Ray will be teaching 3 classes:
One-day Sharpening class Sept. 21, 2020 $200
All skill levels welcome
Make a Traditional Sconce
5-days: Sept. 22-26, 2020 $950 Intermediate/Advanced class
Make the iconic John Elliot style Chippendale foot-stool
6 days: Sept. 27-Oct 2, 2020
This beautiful project packs in a lot of techniques in a delightful 18th century piece: Precision joinery, Gooseneck molding, Carving traditional elements.
This is a project students have been asking for, carving! Don’t let the small size of this Newport stylecandle sconce fool you. There is a lot of work in this future heiloom. Come lean to execute featurescommonly found in many period “Newport” pieces. This class is designed to require little investment in
materials so we can concentrate our efforts on advancing your skills in carving. Students will get thechance to carve two iconic Newport concave shells that are found on period desks, clocks, highboys, anddressing tables by the Goddards and Townsends during the 18th Century. Then the carving continueswith the goosneck moldings. We shape the shelf to resemble the profile matching seats found on cornerchairs and dovetail it to the sides. If you want to gain some confidence in your carving, you don’t want tomiss this one. The skills learned will enable you to expand your horizons on designing future project! Aswith all of Rays carving classes, tool selection, sharpening, and care will be discussed as well as finishing
techniques that will maximize the effects of your newly carved piece.
Scroll down for details on all 3 classes
Make a John Elliott Philadelphia style Chippendale Stool
The original of this reproduction stool, circa 1750-1760, is attributed to John Elliott, Sr., a noted Philadelphia cabinetmaker. This stool features shell carving on the apron and beautifully sculpted cabriole legs with shell carving at the knees terminating in ball and claw feet. The original reproduction is in the Colonial Williamsburg Collection. Also, in the Winterthur Museum Collection is a very rare set of four original antique stools made by the Philadelphia cabinetmaker, John Elliott, Sr., for Charles Norris.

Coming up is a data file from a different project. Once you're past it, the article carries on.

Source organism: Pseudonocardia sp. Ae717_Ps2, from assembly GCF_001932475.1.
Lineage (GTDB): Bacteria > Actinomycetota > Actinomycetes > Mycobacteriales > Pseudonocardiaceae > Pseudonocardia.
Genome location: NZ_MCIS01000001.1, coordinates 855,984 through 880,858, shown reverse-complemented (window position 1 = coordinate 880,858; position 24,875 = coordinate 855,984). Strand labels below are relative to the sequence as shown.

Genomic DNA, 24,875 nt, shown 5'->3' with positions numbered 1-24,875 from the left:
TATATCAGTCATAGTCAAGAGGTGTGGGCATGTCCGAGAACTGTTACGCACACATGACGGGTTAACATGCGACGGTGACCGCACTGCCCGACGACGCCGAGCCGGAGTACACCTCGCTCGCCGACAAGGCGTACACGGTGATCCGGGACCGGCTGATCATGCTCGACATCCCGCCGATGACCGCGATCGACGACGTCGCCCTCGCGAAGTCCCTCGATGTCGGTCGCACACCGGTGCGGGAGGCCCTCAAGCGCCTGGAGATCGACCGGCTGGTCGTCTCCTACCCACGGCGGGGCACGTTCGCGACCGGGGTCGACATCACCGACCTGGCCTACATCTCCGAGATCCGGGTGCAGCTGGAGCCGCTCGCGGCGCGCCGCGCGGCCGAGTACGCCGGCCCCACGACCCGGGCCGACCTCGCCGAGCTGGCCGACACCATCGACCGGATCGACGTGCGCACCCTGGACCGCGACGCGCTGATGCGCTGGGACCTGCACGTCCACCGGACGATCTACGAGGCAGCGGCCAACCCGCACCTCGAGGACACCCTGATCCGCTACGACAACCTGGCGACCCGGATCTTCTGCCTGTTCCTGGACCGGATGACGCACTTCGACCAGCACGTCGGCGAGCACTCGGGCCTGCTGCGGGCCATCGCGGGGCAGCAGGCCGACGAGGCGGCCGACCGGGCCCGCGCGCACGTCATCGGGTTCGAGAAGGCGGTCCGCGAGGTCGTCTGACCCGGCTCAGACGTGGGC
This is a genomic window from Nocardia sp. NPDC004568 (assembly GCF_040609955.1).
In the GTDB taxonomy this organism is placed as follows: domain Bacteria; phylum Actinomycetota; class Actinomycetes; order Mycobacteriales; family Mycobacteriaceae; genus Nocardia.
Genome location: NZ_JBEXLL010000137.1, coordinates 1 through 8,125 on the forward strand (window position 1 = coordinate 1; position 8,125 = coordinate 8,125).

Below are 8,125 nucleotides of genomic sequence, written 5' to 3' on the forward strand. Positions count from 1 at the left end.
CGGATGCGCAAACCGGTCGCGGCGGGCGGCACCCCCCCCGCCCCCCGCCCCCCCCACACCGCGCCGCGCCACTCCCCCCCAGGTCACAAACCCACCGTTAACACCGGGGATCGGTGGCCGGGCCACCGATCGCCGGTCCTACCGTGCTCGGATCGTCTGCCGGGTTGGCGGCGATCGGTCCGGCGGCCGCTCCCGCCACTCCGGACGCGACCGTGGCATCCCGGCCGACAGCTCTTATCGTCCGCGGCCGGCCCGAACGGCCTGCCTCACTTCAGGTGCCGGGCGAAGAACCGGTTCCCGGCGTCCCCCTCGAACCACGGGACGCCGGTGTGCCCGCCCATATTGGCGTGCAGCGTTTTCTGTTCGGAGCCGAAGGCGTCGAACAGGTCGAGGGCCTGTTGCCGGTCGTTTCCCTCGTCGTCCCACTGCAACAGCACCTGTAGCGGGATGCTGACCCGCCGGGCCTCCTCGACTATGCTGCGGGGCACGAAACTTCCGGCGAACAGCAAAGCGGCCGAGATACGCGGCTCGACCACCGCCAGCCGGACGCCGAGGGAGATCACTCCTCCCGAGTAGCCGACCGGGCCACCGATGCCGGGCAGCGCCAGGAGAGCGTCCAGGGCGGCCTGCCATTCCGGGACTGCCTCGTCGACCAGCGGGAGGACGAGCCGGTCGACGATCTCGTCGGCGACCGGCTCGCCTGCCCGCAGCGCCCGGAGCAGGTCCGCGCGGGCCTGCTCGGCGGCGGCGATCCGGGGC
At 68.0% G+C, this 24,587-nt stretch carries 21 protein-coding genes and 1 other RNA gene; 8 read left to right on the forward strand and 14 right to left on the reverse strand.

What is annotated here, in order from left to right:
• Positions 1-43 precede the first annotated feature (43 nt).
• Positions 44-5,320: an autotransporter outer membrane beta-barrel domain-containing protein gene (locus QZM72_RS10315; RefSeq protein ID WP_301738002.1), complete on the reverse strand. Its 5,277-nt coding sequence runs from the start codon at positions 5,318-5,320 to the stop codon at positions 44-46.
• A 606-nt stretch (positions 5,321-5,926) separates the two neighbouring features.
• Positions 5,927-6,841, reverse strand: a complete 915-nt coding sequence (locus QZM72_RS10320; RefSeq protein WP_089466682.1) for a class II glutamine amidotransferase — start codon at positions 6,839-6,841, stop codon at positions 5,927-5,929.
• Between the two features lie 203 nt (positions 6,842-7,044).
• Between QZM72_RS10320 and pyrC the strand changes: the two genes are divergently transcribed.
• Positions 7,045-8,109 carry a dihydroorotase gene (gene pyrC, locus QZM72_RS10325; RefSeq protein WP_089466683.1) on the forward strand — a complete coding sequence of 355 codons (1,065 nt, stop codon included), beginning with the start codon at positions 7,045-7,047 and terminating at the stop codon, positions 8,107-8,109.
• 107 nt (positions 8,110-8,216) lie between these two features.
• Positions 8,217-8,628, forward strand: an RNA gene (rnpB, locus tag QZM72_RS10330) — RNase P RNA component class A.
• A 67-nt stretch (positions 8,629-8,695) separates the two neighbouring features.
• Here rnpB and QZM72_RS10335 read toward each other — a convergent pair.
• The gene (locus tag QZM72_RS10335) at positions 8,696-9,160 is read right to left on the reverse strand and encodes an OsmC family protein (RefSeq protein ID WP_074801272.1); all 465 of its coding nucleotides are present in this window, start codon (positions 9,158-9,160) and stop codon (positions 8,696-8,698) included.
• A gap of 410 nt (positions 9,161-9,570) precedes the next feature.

Ball & Claw or Trifid foot: your choice
A foot stool is a great way to gain skills using your hand tools. This useful piece of furniture can be used to rest the feet after a long day or as a sitting stool for that last arriving guest. And the “John Elliot” footstool is one of the finest examples made in the 18 th century. There is a lot a skills in this little project. After surfacing our materials with a hand plane, Ray will demonstrate different methods of laying out and cutting mortise and tenon joints by hand using tools such as a mortise gauge, tenon saw, mortise chisel, bench chisel, shoulder plane and router plane. Next, he will demonstrate cutting and shaping cabriole legs using spokeshaves, rasps, files, and card scrapers. Then Ray will demonstrate an uncomplicated way to layout and carve a Philadelphia style ball and claw foot. And if that wasn’t enough, Ray will teach you how to layout and carve scallop shells both in the round, like those found on the knees of each leg, and as an applique which a placed on the aprons. This class is designed so you can take your woodworking skills to the next level without having to empty your wallet for materials. Other subject that will be discussed include tool sharpening, small shop organization for efficiency, and finishing techniques just to name a few!
From Ray's Cartouche AwardAnnouncement:
The Society of American Period Furniture Makers (SAPFM) is pleased to announce that James R. (Ray) Journigan, Sr. is the 2018 Cartouche Award Recipient. The Cartouche is awarded to a craftsperson who has demonstrated a lifetime of making exceptional furniture in period style. The work should be of excellent quality and provide a broad range of examples and styles and be an extensive number of pieces. Part of the consideration for this award is the amount of contributions to the craft through writing, teaching and mentoring the recipient has made.
More than 40 years ago, starting at the of age 14, Ray’s passion for woodworking and furniture making was already evident and has grown more intense as the years have passed. Mostly self taught, Ray is none the less very quick to praise those who have inspired and taught him along the way, including his father, a master finish carpenter; Chuck Lammers, his shop class teacher; Ben Hobbs, 2011 Cartouche Award recipient; and Pierre Restelli, a master carver from Portsmouth, VA.
Between 1988 and 2013, Ray was pursuing two careers, simultaneously. He served his city as a fireman and his state and country as part of various FEMA teams. When not on duty, he created more than 200 pieces of museum quality period furniture, for his own use and on commission. Today he produces furniture and teaches out of his shop in Virginia Beach, VA.
Ray’s work has been featured in various newspapers and in local and national magazines. He has taught fellow furniture makers through out Virginia for 30 years and is tireless in his efforts to increase awareness and appreciation of American period furniture, determined to keep the craft alive into the next generation.